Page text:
The Black-necked Stork is the only stork found in Australia.
With black and white body plumage, glossy dark green and purple neck and massive black bill, the Black-necked Stork is easily identified from all other Australian birds. The legs are long and coral-red in colour. The female is distinguished by its yellow eye. Immature birds resemble adults, but the black plumage is replaced by brown and the white plumage is duskier.
The Black-necked Stork inhabits wetlands, such as floodplains of rivers with large shallow swamps and pools, and deeper permanent bodies of water. Occasionally individuals will stray into open grass, woodland areas or flooded paddocks in search of food.
The Black-necked Stork is restricted mainly to coastal and near-coastal areas of northern and eastern Australia. Throughout the monsoonal areas of northern Australia, the Black-necked Stork is still widespread, but fewer numbers appear southwards to eastern Australia.
Outside the breeding season, small family groups may be seen. These groups may be partially nomadic or may stay in the same area.
Feeding and diet
The Black-necked Stork feeds on fish, small crustaceans and amphibians. Most prey is caught by the bird jabbing and seizing it with its large bill. Some food is caught by lunging forward with a large stride or by leaping into the air.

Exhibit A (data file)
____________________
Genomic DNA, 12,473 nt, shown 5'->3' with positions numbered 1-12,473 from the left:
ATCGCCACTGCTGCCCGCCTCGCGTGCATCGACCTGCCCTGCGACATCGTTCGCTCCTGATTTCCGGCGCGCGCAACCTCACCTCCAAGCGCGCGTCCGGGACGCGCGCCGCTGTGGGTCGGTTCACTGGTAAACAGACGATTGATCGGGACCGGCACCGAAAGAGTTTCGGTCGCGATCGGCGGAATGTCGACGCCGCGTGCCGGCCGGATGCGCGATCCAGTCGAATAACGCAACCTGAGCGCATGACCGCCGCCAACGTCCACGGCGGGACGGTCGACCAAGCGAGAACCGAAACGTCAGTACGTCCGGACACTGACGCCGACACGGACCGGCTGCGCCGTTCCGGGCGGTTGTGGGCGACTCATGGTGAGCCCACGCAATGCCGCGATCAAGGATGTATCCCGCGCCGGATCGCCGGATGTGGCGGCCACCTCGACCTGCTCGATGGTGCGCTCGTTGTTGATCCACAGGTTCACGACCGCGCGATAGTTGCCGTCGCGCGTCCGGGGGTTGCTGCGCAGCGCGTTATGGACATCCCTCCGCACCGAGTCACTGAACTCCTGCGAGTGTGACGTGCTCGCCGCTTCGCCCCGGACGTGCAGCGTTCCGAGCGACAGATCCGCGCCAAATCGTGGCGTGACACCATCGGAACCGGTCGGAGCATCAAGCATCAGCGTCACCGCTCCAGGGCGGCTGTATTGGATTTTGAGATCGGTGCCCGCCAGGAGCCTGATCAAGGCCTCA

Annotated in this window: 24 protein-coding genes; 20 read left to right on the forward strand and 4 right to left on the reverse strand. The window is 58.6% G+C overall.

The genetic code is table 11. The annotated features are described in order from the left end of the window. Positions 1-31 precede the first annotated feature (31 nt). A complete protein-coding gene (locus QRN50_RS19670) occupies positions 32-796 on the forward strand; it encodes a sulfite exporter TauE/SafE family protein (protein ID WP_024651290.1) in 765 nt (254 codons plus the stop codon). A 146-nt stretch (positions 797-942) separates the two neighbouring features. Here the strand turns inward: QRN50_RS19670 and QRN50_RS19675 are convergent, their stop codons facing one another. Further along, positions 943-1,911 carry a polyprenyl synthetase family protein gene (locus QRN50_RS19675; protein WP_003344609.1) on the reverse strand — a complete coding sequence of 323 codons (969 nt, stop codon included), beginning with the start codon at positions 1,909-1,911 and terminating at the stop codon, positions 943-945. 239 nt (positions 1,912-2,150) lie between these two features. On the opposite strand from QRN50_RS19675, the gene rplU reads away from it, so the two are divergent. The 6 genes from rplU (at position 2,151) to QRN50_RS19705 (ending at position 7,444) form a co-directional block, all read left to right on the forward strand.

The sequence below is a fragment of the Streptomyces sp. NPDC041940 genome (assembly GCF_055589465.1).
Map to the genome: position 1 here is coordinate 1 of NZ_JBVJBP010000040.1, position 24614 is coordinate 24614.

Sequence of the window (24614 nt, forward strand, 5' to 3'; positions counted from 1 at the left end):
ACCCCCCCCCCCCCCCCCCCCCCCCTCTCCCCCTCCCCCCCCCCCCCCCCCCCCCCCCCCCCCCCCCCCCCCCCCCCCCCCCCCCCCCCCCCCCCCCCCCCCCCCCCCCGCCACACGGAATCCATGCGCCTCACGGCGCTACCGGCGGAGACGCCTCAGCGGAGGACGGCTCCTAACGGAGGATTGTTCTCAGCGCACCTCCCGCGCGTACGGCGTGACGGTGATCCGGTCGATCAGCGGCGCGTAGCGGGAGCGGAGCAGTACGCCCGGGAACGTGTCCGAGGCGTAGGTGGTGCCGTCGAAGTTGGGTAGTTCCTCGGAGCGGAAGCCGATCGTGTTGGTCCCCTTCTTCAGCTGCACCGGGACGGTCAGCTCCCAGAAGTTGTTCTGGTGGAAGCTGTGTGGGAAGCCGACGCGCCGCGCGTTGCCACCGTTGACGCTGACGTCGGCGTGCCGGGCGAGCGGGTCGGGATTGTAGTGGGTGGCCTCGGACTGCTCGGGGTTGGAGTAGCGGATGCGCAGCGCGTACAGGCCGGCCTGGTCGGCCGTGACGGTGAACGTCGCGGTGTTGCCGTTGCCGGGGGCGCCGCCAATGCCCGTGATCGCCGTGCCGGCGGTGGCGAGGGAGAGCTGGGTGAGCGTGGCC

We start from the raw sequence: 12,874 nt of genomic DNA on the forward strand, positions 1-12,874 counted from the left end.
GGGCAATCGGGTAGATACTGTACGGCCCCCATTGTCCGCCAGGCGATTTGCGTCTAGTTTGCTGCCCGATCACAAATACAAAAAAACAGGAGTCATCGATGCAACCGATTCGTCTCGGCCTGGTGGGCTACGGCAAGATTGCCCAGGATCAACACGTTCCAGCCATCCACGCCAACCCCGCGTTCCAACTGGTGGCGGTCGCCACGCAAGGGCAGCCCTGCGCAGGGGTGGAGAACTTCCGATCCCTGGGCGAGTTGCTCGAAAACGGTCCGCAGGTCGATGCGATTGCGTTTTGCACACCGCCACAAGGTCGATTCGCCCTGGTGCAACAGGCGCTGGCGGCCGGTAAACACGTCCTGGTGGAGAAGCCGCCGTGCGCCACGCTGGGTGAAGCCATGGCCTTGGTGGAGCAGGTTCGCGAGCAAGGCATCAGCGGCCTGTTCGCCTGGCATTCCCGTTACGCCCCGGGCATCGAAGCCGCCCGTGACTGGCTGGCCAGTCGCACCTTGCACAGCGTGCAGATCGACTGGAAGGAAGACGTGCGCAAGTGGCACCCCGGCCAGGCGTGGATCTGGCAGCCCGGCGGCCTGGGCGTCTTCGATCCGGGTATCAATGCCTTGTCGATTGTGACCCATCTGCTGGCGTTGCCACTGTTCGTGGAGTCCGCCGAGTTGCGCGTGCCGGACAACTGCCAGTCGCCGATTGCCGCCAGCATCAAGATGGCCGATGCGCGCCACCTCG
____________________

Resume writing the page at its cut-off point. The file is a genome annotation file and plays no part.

Gutteral grunts. Will also clack and snap bill.
Pairs of Black-necked Storks bond for several years, perhaps for life. The nest is a large platform of sticks and other vegetation, which is placed in a tall tree standing in or near water. Birds are secretive and nest in isolated pairs. There is little courtship, with the exception of some bowing and clapping of bills. The eggs are white and conical and are incubated by both parents. Both parents care for the young.
- Breeding season: March to May
- Clutch size: 2 to 4
- Time in nest: 115 days
In the past the species was found in much of eastern New South Wales, but is now extinct throughout much of this area. The range of the Black-necked Stork has been reduced with the modification of floodplains and tall reed beds for agriculture, mining and human settlement.
- Pringle, J.D. 1985. The Waterbirds of Australia. Angus and Robertson/National Photographic Index of Australian Wildlife, Sydney.